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Details of Grant 

EPSRC Reference: EP/N029917/1
Title: Shaping light for volumetric microscope imaging in the heart
Principal Investigator: Taylor, Dr J
Other Investigators:
Researcher Co-Investigators:
Project Partners:
University of Edinburgh
Department: School of Physics and Astronomy
Organisation: University of Glasgow
Scheme: First Grant - Revised 2009
Starts: 01 November 2016 Ends: 31 March 2018 Value (£): 100,899
EPSRC Research Topic Classifications:
Instrumentation Eng. & Dev. Med.Instrument.Device& Equip.
EPSRC Industrial Sector Classifications:
Related Grants:
Panel History:
Panel DatePanel NameOutcome
02 Jun 2016 Engineering Prioritisation Panel Meeting 1 and 2 June 2016 Announced
Summary on Grant Application Form
Recent advances in light sheet fluorescence microscopy have allowed biomedical researchers to watch and study living animals such as the zebrafish as they grow from a single cell to a fully functioning organism. However obtaining continuous 3D images presents a particular challenge in the heart (since it is constantly beating) and images become clouded and blurred as the animal grows larger and it is necessary to image through increasing amounts of overlying tissue to see the organ of interest.

We will acquire microscope images using specific new illumination and imaging techniques we will develop, to allow us to obtain higher quality images than previously possible inside living tissue. In their raw form these images will not resemble conventional images, but with the help of the powerful imaging processing capabilities of modern computers, we will be able to analyze and combine the raw images to recover better images than would have otherwise been possible with conventional microscope imaging.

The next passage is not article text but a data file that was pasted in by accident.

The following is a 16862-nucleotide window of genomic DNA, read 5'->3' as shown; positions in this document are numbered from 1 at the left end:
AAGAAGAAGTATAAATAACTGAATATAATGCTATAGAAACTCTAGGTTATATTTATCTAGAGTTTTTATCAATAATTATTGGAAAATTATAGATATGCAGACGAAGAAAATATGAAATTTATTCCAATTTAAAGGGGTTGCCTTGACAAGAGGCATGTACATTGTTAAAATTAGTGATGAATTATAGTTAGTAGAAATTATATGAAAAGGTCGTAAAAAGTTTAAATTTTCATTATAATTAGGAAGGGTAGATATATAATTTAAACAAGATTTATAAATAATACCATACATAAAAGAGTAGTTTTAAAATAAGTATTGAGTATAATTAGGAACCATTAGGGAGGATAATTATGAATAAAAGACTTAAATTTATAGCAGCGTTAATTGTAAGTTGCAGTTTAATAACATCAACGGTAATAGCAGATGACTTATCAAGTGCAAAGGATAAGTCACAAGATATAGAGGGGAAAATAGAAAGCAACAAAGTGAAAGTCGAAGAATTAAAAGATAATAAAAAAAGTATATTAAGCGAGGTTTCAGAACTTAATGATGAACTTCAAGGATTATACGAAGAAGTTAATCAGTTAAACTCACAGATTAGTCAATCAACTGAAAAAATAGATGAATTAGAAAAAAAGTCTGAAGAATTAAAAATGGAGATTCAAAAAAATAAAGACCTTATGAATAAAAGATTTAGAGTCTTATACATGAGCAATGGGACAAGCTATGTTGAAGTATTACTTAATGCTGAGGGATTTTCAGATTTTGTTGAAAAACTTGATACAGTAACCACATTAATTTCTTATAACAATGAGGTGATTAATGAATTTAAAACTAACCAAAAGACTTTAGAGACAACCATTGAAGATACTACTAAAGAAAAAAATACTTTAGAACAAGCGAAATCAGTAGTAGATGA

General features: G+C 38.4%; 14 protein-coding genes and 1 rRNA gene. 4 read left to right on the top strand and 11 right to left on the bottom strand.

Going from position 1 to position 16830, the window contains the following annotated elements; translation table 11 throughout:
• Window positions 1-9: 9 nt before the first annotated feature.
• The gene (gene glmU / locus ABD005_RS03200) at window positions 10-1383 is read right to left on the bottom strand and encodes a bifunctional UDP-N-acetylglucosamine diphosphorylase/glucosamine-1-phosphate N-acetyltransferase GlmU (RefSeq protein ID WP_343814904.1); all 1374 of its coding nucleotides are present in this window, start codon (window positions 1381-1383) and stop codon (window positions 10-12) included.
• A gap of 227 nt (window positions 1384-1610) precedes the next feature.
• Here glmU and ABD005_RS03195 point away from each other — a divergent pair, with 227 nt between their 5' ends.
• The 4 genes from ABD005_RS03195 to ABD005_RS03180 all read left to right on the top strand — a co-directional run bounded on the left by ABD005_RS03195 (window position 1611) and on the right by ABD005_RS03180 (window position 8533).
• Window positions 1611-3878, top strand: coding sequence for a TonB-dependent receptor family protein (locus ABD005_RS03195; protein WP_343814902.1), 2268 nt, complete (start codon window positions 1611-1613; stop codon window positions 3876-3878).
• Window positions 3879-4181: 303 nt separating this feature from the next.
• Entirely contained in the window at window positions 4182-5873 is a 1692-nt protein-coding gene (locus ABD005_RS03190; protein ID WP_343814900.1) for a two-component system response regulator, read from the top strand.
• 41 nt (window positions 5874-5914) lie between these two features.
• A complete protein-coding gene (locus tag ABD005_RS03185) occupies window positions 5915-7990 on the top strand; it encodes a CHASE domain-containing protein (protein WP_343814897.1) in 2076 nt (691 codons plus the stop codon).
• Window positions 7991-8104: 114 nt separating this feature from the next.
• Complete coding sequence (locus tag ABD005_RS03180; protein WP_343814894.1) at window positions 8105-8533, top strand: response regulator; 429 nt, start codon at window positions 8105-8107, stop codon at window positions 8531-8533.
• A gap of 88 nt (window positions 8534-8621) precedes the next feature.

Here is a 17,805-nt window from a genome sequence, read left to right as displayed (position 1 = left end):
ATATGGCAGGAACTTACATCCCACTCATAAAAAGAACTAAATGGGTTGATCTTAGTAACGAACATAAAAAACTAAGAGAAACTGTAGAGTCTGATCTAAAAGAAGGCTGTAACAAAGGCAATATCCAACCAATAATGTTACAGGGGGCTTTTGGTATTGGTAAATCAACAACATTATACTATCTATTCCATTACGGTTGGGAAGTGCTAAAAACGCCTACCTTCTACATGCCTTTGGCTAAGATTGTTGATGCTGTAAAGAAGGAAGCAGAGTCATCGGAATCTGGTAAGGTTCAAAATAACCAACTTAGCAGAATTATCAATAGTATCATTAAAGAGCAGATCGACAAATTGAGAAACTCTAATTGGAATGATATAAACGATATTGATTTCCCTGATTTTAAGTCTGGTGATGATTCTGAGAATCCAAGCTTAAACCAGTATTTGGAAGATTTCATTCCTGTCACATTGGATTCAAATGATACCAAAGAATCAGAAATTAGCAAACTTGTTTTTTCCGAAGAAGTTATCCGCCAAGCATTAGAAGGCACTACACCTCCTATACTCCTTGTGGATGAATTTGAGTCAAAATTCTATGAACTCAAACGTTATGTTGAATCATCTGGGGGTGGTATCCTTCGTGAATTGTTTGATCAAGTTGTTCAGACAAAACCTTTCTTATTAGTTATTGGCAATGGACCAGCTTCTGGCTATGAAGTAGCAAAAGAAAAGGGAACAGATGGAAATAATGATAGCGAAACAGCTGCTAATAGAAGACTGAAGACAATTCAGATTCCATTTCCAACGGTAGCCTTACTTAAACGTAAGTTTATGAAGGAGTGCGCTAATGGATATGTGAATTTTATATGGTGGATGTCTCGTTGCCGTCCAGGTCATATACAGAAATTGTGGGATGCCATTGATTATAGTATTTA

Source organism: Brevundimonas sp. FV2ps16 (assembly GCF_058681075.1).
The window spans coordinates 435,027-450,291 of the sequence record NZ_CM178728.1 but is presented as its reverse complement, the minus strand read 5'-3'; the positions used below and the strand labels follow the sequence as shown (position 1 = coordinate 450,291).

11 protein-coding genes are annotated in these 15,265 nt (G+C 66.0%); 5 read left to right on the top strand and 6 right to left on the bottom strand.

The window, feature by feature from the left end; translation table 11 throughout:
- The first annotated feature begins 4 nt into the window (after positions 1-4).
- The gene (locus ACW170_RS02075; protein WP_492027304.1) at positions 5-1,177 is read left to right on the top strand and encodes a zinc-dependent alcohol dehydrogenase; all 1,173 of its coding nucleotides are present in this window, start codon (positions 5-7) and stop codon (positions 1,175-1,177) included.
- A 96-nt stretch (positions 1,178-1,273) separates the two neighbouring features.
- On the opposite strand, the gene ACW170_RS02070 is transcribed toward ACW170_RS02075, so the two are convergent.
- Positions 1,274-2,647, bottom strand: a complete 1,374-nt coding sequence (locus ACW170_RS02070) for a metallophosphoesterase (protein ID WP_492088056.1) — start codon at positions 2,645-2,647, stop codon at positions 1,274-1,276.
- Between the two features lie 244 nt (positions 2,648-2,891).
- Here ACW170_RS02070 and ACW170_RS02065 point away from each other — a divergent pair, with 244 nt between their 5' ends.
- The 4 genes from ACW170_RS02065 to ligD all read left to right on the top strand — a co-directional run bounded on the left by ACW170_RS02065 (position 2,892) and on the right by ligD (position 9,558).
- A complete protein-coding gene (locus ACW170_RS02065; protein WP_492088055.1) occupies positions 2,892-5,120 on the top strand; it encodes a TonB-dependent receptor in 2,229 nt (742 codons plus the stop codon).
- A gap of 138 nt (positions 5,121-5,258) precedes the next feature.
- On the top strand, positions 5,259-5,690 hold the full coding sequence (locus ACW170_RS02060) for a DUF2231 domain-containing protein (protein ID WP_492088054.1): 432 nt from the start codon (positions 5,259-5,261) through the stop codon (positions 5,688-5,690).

Specifically, we will research and implement three techniques:

1. Speckle light sheet imaging. Here instead of illuminating our sample with uniform light we will illuminate it with a random speckle field. Our raw images will therefore appear "dappled" and unclear, but following computer image processing the resultant images will be much sharper and less affected both by shadowing effects and by the overlying tissue that the light has passed through.

2. Wavefront coding for focus-invariant synchronized heart imaging. When we take 3D video images of the heart, we have to cope with the fact that the heart is beating faster than we can normally obtain a complete 3D image of it. We overcome this by using image analysis and computer control to synchronize our image acquisition with the heartbeat. However this is particularly difficult because we would usually move the sample around in order to take the 3D image, and this spoils the synchronization. Wavefront coding lets us acquire images that no longer look like a clear image of the heart, but which remain the same as we move the sample, thus allowing us to build a much simpler and cheaper synchronized imaging system.

3. Wavefront coding for snapshot volume imaging. Our synchronized imaging technique assumes that the heart is beating regularly, and by definition that will not be the case in many diseased hearts - which biologists are particularly interested in studying. We will overcome this problem by developing a method for extremely fast volume imaging. Normally the imaging speed is limited by how fast we can change the focus of our microscope, but wavefront coding will allow us to do the refocusing on a computer afterwards, thus allowing us to obtain 3D images much faster.

These techniques together will offer new and improved methods for microscope imaging to look inside living animals, to help biologists better understand how the heart develops and functions - with the ultimate aim of improving medical treatments for human heart diseases.
Key Findings
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Organisation Website: http://www.gla.ac.uk